2. Leadership and Discipline

discipline-depression-strikeAs I wrote in my last post, personal discipline, as it contributes to strength of character, ensures we are guided by principle rather than emotion or personal desire.  In that context, self-discipline, resilience, and integrity all go hand in hand.  But in a much broader sense, the discipline that strong leaders demonstrate reflects much more than mere self-control.

Disciplined leaders must be able to consistently make decisions that are clear-headed, informed, and conclusive.  Their response to difficult and stressful situations is thoughtful and purposeful, never random or subjective, particularly in emotionally charged situations.  Objectives are communicated clearly and unambiguously. This is not always an easy thing to do, which is why this attribute has such a profound impact on those around us.  To borrow (and modify) a quote from the world of sports… “Adversity doesn’t build character, it reveals it.”  A firm, definite, and decisive leader demonstrates grace under pressure, very clearly reinforcing the perception that he or she is in complete control (of both the situation and his/her own emotions).

While disciplined leaders are decisive, they must at the same time exercise sound judgment.  I read somewhere that judgment is the application of wisdom.  Emotions run high in times of crisis.  Most people intuitively look for someone to “do something” in emergencies or uncomfortable situations. It often requires great discipline to think before responding.  As Jimi Hendrix is famously quoted, “Knowledge speaks, wisdom listens.”  Any situation that requires action, whether it is crisis, conflict, or moral failure (of self or others) necessitates a thoughtful and measured response from a leader.  Knowledge and experience are necessary, even crucial.  But like a sword, they are only as effective as the person wielding them.

Drawing on a distinction that will be further explored in a later post, leaders can and should be flexible when appropriate.  However, it is one thing to compromise on matters of preference, it is another to compromise on matters of principle.  Strong, disciplined leaders understand this difference and are of unwavering conviction.

Unfortunately, in a world where the boundaries of morality and foundation of ethics are deemed malleable and subject to individual interpretation (so as not to offend one group or another), any semblance of absolute “right” and “wrong” is obscured.  Right and wrong become a matter of convenience and opinion, lacking any moral or ethical bearing or even anything close to consensus.

It takes courage to draw a line in the sand, to stand up for what you believe in.  Some consider this to be close-minded or prejudicial, even intolerant.  One thing is for sure.  Those in positions of influence weaken themselves as leaders whenever they compromise their principles.  Whether in work groups or politics, it is rare to find everyone in agreement, and even the strongest leaders can and should be questioned and appropriately challenged.  Values vary and people come to different conclusions and form different beliefs.  It requires strength of conviction and great discipline to stay the course.  Fortunately, faith and trust are more important than belief.  People are far more willing to follow a disciplined leader they trust, particularly when they disagree.  However, no one will follow a leader they don’t trust or in whom they have no faith – leaders who fail to be true to themselves and the principles on which they claim to stand.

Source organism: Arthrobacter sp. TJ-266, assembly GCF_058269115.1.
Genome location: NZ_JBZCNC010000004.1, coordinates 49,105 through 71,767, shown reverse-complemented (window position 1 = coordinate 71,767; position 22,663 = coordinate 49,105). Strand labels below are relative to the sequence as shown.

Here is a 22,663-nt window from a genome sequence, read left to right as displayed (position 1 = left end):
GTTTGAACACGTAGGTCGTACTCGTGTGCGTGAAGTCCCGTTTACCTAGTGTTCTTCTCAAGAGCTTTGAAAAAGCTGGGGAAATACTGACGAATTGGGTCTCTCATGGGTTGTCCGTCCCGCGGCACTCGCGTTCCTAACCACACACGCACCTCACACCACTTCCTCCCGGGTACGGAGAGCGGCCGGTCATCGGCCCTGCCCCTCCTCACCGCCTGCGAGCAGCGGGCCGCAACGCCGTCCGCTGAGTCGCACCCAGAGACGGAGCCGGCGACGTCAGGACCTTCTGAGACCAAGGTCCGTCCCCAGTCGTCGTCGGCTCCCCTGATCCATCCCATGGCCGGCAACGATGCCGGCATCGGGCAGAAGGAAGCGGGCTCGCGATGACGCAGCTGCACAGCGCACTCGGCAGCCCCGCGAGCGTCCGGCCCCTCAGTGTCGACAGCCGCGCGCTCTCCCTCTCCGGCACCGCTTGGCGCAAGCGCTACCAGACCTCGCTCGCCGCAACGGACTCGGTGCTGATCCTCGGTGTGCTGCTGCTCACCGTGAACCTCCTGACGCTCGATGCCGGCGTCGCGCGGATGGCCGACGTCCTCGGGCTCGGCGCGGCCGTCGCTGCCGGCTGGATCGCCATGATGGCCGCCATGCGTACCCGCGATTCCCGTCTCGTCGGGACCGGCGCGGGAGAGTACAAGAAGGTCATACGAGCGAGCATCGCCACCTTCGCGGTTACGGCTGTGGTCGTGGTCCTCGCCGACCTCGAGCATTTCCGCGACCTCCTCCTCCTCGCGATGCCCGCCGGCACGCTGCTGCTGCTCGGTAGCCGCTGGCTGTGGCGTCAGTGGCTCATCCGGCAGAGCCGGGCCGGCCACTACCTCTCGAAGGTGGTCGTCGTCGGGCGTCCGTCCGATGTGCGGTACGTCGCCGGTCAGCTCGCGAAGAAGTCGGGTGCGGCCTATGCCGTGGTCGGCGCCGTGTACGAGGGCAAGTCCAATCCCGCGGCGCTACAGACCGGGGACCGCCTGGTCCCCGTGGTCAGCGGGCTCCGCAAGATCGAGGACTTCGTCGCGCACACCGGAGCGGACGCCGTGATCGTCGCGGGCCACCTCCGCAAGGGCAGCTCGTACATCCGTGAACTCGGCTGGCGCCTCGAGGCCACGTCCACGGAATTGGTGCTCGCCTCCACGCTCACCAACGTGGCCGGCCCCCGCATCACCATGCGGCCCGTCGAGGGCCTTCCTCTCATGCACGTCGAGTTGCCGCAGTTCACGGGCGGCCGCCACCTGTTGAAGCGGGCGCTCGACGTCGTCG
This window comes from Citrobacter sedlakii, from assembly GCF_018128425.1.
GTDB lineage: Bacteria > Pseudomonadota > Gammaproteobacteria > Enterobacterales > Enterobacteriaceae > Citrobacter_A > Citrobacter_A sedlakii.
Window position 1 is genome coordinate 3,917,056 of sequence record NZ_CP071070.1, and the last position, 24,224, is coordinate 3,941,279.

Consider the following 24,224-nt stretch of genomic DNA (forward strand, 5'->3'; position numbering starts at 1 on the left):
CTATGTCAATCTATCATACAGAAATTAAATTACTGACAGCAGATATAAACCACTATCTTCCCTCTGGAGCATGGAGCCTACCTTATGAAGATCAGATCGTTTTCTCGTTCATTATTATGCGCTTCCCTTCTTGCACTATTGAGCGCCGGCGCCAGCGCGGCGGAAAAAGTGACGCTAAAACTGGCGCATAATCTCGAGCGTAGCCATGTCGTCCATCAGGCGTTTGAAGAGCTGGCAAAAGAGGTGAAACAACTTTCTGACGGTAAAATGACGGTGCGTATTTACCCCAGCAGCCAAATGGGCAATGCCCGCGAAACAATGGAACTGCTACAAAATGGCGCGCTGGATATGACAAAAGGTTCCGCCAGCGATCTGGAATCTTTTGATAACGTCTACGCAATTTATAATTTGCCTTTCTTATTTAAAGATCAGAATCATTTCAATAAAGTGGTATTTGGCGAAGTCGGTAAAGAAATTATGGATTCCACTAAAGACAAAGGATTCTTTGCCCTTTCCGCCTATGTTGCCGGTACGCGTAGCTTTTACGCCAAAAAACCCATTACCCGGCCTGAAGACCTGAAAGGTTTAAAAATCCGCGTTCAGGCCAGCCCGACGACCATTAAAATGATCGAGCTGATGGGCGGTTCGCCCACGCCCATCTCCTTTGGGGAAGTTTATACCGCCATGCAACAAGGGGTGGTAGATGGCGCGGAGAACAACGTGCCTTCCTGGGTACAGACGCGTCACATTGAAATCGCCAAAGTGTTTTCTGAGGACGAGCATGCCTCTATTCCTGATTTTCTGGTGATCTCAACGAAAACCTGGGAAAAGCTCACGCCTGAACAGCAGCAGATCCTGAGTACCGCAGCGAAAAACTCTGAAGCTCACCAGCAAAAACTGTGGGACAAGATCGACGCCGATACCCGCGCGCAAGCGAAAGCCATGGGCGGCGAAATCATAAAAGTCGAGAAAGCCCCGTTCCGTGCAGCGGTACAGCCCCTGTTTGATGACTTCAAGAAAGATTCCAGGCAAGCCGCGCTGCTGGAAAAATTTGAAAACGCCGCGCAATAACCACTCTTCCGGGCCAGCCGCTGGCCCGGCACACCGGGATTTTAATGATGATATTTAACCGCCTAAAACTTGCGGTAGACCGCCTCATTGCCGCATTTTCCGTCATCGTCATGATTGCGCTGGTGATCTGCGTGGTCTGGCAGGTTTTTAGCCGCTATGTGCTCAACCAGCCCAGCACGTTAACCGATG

It is important to remember that as leaders, we are also tasked with teaching.  It is quite common for managers to want to maintain personal control over every responsibility they are tasked to accomplish.  Our desire for perfection and to be needed often gets in the way of the greater goal we seek.  After all, even as children we’re taught, “If you want something done right you have to do it yourself.”  But as I said earlier, people need room to fail as well as succeed.  Superior leaders keep this bigger picture in mind, and delegate what doesn’t absolutely require their personal attention.  It is not an easy thing to do.  Most leaders have achieved their position by “doing.”  It takes courage to give up some of that control.  It takes discipline and a sense of humble acknowledgment that only through the achievement of those we lead will we as leaders truly become successful.

Next Post:  Leadership and Humility

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About Bryant
Bryant is a business management and organizational development executive with over 20 years’ experience focused on financial and operational efficiencies, talent development and optimization, improved employee engagement, and cultural alignment of teams within the organization. He has diverse experience in successful financial and strategic planning, brand management, leadership analysis and talent development, as well as designing and executing improvements to teams’ cultural efficacy and organizational alignment. Bryant has experience in both International Public S&P 500 Corporate and Non-Profit Sectors, and also runs his own entrepreneurial business venture, a consulting company specializing in helping small businesses and organizations improve operational efficiency, leadership development, and employee engagement . Bryant holds a Masters in Business Administration (MBA) and a Bachelors in Fine Arts (BFA).

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